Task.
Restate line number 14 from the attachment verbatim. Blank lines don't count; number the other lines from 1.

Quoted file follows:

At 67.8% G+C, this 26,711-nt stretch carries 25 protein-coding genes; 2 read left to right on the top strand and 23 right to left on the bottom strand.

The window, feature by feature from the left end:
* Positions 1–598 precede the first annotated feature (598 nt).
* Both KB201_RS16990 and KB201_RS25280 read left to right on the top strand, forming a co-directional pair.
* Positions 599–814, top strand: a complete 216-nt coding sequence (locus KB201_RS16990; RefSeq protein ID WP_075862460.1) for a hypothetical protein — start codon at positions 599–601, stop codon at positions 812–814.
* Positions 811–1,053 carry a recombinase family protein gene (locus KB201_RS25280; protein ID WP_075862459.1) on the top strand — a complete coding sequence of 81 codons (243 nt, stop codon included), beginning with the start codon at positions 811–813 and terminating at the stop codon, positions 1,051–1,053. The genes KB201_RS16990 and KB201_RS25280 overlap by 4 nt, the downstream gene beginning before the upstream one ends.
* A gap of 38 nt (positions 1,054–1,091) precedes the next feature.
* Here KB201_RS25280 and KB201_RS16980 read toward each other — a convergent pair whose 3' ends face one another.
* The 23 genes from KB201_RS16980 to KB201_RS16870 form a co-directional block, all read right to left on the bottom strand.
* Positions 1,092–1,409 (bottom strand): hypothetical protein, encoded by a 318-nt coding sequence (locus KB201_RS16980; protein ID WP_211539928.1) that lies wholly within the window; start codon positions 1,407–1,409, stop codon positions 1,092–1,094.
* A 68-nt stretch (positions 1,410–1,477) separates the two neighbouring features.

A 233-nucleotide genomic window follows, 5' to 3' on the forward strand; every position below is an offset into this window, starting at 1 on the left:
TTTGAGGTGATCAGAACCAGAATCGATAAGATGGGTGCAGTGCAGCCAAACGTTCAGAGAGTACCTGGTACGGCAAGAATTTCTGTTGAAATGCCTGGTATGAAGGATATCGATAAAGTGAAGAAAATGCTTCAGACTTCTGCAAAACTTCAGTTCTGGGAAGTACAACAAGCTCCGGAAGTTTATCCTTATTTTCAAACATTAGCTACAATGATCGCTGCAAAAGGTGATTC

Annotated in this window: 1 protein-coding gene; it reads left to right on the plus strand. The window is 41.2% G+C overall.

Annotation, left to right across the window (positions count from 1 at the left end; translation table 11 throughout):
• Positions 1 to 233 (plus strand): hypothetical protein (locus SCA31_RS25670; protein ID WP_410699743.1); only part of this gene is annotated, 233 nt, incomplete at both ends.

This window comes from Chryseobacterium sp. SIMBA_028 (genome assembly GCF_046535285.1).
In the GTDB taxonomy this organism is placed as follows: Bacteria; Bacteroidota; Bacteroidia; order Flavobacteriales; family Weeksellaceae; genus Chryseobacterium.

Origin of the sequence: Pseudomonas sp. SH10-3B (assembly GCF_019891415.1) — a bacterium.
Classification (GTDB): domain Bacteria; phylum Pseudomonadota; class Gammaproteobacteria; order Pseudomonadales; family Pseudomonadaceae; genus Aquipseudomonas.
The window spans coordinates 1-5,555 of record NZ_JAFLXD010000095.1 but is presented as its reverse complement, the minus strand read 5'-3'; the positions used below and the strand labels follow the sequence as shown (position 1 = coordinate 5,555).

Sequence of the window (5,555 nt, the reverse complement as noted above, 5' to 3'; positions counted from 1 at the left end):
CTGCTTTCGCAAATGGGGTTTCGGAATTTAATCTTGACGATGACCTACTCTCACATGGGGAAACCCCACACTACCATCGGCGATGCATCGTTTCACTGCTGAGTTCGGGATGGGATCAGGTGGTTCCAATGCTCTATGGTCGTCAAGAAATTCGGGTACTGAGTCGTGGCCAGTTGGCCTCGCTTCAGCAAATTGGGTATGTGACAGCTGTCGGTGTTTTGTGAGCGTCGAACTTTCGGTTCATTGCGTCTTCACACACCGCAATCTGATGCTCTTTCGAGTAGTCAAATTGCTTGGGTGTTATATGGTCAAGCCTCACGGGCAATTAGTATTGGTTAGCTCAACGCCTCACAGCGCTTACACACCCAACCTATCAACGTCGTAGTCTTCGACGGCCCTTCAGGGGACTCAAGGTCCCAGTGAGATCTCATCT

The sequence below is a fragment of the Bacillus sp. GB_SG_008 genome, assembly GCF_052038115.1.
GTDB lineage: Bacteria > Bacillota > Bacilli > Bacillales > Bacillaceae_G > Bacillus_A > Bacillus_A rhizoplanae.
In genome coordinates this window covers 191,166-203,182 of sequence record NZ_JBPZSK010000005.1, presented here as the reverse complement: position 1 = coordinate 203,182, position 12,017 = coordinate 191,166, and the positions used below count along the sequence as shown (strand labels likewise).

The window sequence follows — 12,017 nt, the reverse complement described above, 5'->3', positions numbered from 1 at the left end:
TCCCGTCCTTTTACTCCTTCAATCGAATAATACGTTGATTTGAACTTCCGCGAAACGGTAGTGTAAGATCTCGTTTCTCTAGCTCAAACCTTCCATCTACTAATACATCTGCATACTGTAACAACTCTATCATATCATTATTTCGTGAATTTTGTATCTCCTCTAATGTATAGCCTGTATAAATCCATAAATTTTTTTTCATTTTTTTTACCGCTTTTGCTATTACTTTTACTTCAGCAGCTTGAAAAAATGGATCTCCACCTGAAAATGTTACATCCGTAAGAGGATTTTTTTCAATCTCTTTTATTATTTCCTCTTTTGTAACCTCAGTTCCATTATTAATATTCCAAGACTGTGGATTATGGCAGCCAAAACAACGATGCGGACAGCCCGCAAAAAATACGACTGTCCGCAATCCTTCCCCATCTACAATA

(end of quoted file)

Annotated in this window: 1 protein-coding gene; it reads left to right on the plus strand. The window is 41.2% G+C overall.